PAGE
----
It's often said that McTiernan and Hensleigh simply ignored Die Hard 2, and in terms of direct plot and dialogue references, this may be true, but they still give Die Hard 2 a nod by having an attendant humor--often almost "goofy" humor--in many action scenes. One of the most direct nods occurs with McClane "riding" something of an explosion (of water this time). This is one of the more hilarious scenes of the film.

As for subtexts, they are similar to those of the first Die Hard, with some interesting additions. There is an intriguing parallel between McClane's disheveled state, the typical New York City chaos, and the attempts to further undermine stability from the villain. Focusing on this aspect, Carver provides more of a dependable, even-keeled balance.

There are also direct references to very contemporary political subtexts--with foreigners having in mind that the U.S. has socio-economic power disproportionately in its favor. They claim to want to redress the imbalance, although in this film, at least, the claim may end up being a false representation--there appears to be corruption undermining it. However, it's interesting that there is yet another "twist" towards the end that shows the claim may not have been as corrupt as we initially believed, even if it still seems a bit mad and/or megalomaniacal. It's also interesting that the resolution is reached on foreign ground.

But the subtexts in Die Hard: With a Vengeance may be even more minor focuses than in the previous two films. Instead the focus is on the spectacle of a tightly told, thrilling action/adventure story. That's all the film needs to succeed as well as it does.

Reviewed by Chris Brown ([email protected]) 8 / 10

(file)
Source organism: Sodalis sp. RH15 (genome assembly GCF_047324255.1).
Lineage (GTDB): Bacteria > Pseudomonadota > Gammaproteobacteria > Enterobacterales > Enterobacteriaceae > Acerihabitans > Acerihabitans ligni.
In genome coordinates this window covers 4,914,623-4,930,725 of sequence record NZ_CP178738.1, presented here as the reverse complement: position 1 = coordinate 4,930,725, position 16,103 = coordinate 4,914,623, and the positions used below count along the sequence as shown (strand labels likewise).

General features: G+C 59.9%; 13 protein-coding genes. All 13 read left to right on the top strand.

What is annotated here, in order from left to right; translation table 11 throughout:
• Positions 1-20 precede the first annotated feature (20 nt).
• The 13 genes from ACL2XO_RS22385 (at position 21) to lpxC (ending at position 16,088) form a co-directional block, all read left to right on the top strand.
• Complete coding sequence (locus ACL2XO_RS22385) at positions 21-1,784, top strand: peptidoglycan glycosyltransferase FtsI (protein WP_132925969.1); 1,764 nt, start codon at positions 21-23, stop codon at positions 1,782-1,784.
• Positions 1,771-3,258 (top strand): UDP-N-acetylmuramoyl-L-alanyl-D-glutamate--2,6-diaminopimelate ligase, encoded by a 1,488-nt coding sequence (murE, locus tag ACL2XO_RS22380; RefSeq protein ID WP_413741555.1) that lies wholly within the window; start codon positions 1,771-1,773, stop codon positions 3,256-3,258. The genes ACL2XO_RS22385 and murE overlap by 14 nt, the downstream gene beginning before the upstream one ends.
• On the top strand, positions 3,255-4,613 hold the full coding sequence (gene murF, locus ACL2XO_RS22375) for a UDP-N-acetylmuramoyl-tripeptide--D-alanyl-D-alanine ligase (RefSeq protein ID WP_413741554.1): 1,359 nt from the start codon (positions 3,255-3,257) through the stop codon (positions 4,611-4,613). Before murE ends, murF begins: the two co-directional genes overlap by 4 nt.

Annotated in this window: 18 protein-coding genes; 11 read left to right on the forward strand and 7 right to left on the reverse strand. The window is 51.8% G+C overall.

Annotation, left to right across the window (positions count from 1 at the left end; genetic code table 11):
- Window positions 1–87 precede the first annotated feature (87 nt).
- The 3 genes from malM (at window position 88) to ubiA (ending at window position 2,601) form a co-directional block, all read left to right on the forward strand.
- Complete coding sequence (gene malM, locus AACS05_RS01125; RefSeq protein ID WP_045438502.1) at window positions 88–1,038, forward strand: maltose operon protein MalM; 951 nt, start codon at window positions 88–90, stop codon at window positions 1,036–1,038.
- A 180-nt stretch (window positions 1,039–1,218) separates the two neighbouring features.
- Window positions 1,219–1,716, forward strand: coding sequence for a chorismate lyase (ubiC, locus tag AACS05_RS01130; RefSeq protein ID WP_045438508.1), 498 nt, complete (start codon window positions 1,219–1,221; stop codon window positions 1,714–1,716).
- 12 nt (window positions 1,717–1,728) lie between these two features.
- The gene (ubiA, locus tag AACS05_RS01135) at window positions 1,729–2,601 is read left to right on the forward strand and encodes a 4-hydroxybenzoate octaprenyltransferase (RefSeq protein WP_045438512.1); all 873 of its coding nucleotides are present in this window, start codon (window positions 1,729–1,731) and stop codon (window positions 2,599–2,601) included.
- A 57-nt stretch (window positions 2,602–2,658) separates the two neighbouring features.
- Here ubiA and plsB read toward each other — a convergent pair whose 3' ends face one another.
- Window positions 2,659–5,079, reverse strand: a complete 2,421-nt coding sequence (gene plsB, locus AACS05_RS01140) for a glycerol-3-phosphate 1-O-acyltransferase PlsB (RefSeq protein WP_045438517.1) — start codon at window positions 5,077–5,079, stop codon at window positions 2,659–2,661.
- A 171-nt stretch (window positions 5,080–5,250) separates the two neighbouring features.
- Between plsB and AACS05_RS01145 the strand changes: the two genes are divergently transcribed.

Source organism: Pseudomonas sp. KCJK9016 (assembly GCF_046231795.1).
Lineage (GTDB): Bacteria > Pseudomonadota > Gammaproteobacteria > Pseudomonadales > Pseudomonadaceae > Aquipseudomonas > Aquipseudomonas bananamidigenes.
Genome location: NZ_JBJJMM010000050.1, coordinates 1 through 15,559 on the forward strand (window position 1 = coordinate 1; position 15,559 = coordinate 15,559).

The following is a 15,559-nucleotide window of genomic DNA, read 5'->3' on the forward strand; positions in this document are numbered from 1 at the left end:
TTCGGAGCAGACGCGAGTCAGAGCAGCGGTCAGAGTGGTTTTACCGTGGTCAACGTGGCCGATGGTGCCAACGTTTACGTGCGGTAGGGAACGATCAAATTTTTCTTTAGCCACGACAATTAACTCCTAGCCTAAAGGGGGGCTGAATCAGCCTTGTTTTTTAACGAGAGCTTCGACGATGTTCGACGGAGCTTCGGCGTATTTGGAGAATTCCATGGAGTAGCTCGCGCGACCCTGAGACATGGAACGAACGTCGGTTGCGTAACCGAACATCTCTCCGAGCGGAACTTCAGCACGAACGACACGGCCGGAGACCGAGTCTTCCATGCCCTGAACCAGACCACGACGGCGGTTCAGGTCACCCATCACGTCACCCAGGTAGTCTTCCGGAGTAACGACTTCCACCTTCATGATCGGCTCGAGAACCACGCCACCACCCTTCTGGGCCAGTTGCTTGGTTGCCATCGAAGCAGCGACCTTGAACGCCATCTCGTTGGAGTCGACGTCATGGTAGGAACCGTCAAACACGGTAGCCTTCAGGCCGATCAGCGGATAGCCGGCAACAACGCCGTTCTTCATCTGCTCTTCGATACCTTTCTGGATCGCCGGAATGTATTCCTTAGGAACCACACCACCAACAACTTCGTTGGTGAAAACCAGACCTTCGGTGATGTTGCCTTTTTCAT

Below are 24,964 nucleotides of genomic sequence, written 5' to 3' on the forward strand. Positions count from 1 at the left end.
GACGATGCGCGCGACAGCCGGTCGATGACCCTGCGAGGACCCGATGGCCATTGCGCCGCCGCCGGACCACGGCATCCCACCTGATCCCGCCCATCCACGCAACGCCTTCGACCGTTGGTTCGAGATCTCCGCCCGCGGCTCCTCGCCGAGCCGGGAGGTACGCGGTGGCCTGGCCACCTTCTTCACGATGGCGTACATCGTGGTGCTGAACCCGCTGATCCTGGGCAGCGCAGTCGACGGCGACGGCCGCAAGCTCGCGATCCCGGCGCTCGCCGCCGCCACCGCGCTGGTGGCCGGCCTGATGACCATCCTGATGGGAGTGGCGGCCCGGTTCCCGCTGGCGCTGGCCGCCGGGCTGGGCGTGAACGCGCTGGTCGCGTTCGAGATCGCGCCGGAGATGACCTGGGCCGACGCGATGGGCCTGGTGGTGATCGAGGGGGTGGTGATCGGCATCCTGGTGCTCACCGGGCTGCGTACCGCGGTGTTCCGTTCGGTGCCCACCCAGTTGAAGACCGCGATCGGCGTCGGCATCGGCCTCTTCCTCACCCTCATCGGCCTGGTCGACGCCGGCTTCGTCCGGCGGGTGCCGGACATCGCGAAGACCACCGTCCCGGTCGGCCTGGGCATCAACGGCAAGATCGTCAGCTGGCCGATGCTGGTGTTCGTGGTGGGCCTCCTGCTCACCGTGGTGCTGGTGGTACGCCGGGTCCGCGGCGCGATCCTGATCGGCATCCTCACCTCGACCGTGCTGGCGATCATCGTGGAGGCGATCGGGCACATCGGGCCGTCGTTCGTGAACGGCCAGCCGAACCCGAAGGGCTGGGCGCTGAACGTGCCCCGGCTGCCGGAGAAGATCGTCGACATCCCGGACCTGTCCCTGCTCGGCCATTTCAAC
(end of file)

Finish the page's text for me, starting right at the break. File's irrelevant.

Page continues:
The best of the three!

Die Hard With A Vengence is a near-perfect summer movie. This franchise effort is a gleeful no-brainer with nonstop action. It gives some additional perverse pleasure, as we get to watch smartypants Bruce Willis get smacked around for 112 minutes. In this third outing with John McClane, we are faced with yet another mad bomber on the loose. Jeremy Irons plays Simon, a nasty piece of Eurotrash who has a score to settle with Detective McClane. Simon's bombing game comes complete with crafty riddles, which must be solved in a specified time or everything goes boom. McClane has no choice but to play. Along the way, he picks up an unlikely accomplice named Zeus (Samuel L. Jackson), a Harlem shopkeeper. Together they tear all over New York trying to head off disaster. Sure, it's all perfectly preposterous, but DIE HARD 3 has been directed with breathless intensity by John McTiernan, who certainly has a way with wrecking things. Was he very destructive as a child? Loved the spectacular subway crash, John. That hair-raising taxi ride through Central Park wasn't bad, either. Don't forget to fasten your seat belts for this ride.